Portraits of Bosnian Muslims, victims of the 1995 Srebrenica massacre, are pasted on the wall in a room where survivors gathered in the Bosnian town of Tuzla in July 7, 2005. Bosnian Serb wartime general Ratko Mladic was arrested in Serbia on May 26, 2011, after 16 years on the run from international genocide charges. Mladic, accused of orchestrating the massacre of 8,000 Muslim men and boys in the town of Srebrenica and a brutal 43-month siege of Sarajevo during Bosnia's 1992-95 war, was found in a farmhouse owned by a cousin, a police official said.

Ratko Mladic, wearing a baseball cap, enters court in Belgrade on May 26, 2011. The ruthless Bosnian Serb military leader charged with orchestrating Europe's worst massacre of civilians since World War II, was arrested before dawn at a relative's home in a tiny Serbian village after a 16-year hunt.

A woman holding a portrait of Ratko Mladic reacts during a rally in support of the Bosnian Serb wartime general, in Banja Luka on May 31, 2011. Serbia's war crimes court rejected an appeal against the extradition of Ratko Mladic on Tuesday, opening the way for the former Bosnian Serb general's dispatch to The Hague to stand trial. Mladic is charged with genocide in the 43-month siege of Sarajevo and the massacre of 8,000 Muslims in Srebrenica during the 1992-95 Bosnian War.

A group of Bosnian Muslims, refugees from Srebrenica, gather for transport from the eastern Bosnian village of Potocari in a July 13, 1995, file photo.

In this July 12, 1995, photo, the Bosnian Serb Army commander, General Ratko Mladic, (left) drinks a toast with Dutch UN Commander Tom Karremans (second right) while unidentified others look on in the village of Potocari, near Srebrenica.

In this July 17, 1995, file photo, Bosnian refugees cry as their father and husband arrives at the UN air base in Tuzla, Bosnia, after he survived the death march of six days from Srebrenica.

In a June 27, 1992, photo, a man supports the head of a Bosnian woman badly injured by a Serbian mortar shelling in Sarajevo as she is transported in the back of a car to the hospital.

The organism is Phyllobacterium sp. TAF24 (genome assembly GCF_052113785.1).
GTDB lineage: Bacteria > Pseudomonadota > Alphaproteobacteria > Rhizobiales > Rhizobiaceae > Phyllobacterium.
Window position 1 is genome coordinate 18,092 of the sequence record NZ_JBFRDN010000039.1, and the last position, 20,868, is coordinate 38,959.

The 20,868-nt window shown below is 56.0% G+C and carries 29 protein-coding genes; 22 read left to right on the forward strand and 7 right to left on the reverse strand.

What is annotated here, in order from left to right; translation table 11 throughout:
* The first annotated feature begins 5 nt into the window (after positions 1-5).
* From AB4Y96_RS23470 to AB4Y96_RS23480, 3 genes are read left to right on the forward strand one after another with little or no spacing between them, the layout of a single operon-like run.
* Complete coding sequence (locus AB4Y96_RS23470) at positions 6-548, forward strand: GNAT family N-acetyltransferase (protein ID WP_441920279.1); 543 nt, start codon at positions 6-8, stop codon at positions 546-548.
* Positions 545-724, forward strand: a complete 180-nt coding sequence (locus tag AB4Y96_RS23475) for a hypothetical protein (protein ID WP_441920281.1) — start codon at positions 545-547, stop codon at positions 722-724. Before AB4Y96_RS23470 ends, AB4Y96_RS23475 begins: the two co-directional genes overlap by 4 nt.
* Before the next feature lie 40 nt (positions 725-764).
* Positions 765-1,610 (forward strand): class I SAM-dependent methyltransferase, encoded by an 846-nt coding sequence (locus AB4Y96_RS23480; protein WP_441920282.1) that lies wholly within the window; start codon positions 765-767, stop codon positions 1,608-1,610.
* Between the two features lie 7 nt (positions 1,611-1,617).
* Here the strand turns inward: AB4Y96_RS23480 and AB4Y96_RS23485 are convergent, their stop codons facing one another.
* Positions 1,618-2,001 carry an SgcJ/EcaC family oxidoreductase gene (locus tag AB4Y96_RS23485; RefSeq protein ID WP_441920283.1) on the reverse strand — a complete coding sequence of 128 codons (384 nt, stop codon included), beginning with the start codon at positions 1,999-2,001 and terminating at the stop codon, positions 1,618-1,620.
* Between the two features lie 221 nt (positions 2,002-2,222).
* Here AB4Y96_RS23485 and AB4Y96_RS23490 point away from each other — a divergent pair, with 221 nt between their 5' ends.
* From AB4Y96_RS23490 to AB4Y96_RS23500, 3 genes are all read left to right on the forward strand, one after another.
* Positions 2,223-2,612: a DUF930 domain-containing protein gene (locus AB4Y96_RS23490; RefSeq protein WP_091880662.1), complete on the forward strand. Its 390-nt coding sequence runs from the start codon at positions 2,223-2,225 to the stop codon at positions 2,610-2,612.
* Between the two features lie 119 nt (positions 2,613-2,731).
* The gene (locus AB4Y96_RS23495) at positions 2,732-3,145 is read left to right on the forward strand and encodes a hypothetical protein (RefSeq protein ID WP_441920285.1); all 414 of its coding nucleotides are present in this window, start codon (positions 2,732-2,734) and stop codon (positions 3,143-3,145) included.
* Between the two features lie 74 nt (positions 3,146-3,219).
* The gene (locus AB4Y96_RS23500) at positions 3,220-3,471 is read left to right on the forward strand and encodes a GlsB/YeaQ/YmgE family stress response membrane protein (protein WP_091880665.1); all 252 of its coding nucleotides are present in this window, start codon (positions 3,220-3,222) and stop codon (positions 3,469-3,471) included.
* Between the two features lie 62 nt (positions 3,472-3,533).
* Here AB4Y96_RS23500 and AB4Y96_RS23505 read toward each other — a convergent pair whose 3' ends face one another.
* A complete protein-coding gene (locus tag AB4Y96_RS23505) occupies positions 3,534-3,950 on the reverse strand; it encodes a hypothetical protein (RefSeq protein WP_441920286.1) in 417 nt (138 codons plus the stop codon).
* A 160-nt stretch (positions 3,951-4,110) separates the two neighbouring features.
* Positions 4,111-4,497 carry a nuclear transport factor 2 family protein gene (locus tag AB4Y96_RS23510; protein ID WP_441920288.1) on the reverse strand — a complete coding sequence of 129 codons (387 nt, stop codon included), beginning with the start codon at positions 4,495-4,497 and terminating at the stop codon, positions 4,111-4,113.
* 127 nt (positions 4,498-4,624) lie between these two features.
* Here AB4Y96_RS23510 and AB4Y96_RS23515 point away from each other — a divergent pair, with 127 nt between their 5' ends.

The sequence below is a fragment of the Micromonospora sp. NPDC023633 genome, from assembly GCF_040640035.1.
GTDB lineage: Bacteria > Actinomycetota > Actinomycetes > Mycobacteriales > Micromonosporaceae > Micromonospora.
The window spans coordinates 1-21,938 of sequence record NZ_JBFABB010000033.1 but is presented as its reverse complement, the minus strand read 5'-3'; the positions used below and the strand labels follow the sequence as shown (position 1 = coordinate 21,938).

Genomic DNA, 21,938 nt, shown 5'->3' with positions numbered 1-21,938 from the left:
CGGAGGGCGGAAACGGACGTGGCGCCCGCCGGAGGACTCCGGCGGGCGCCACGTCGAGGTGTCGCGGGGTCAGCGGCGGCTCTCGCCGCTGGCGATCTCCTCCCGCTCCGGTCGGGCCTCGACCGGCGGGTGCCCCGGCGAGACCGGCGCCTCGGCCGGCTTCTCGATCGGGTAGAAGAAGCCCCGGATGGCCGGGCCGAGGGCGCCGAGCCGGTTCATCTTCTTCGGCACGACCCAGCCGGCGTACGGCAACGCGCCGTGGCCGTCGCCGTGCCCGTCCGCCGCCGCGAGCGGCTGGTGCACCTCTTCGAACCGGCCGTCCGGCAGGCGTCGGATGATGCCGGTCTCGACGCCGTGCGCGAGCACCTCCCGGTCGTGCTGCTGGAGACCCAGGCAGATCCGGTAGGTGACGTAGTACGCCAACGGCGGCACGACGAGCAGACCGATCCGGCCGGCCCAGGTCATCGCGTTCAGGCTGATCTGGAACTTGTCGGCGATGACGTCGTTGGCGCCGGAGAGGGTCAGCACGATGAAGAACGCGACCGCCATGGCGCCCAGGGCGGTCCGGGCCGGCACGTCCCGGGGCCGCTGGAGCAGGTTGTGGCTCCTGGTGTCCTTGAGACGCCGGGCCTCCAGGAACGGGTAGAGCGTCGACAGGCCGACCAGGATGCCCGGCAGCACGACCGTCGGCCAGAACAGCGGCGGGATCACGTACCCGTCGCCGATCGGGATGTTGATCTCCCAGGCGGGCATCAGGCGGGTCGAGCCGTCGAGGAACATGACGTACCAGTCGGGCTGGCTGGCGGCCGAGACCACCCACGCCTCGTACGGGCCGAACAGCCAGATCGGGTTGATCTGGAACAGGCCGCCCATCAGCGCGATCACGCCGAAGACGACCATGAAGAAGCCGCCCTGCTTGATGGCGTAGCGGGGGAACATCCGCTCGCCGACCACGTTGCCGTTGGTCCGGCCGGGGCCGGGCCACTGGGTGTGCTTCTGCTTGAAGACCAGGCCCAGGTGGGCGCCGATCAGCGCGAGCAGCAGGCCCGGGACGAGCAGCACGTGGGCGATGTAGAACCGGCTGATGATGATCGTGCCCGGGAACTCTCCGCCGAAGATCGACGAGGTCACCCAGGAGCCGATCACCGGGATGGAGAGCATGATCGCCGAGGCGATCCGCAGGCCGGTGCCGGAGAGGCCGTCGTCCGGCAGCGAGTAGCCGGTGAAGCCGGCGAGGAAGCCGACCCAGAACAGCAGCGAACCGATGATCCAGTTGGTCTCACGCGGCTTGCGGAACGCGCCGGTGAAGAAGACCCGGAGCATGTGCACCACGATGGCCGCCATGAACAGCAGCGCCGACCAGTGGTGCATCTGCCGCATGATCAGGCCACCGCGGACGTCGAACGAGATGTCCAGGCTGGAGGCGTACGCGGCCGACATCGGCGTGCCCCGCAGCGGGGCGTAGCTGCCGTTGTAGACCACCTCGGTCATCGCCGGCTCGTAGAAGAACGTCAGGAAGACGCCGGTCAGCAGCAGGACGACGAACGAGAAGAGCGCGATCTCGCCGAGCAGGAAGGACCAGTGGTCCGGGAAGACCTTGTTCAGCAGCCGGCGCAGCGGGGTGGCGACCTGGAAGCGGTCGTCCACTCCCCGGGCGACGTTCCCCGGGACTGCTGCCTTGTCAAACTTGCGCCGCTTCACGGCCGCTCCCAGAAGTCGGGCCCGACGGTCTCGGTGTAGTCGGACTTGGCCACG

In this Dec. 19, 1994, photo, Bosnian Serb leader Radovan Karadzic (left), former US president Jimmy Carter (center), and Bosnian Serb Army commander Ratko Mladic sign a declaration proposing a four-month cease-fire in the Bosnian war in Pale, Bosnia. Mladic went on the run since 1995 when he was indicted by the UN war crimes tribunal in The Hague, Netherlands, for genocide in the slaughter of some 8,000 Bosnian Muslims in Srebrenica and other crimes committed by his troops during Bosnia's 1992-95 war.

Bosnian Serb Army commander General Ratko Mladic hands out cans of beverages to Bosnian Muslims, refugees from Srebrenica, as they wait to be transported from eastern Bosnian village of Potocari to Muslim held Kladanj near Olovo on July 12, 1995. Mladic, whose long evasion of arrest on genocide charges has blocked Serbia's progress towards the European Union, was arrested in Serbia on May 26, 2011.

In this April 16, 1994, photo, Bosnian Serb Army commander Ratko Mladic observes Bosnian government forces positions in Gorazde, eastern Bosnia, surrounded by his bodyguards.

In this Aug. 5, 2003, file photo, forensic experts, members of the International Commission on Missing Persons in Bosnia, inspect remains found at a mass grave near the eastern Bosnian village of Memici, 50 miles northeast of Sarajevo.

A Bosnian member of the International Commission for Missing Persons inspects bags with body remains, exhumed from mass graves, which he prepares for the process of DNA identification of the victims from the Bosnian war, in Tuzla, Bosnia, on May 27, 2011. The commission keeps finding Mladic's victims in numerous mass graves, spread around Srebrenica. The bodies are then exhumed, identified through DNA analysis, and returned to the families. Almost all Srebrenica victims get buried then in a memorial center near Srebrenica. This year, another 500 will be laid to rest there.

Ratko Mladic salutes as he makes his first appearance at the International Criminal Tribunal on June 3, 2011, in The Hague, Netherlands, after the former Bosnian Serb Army chief was declared fit to stand trial by a court in Belgrade. Mladic was arrested May 26 after hiding from the law for 16 years. He is charged with atrocities committed during the Bosnian war.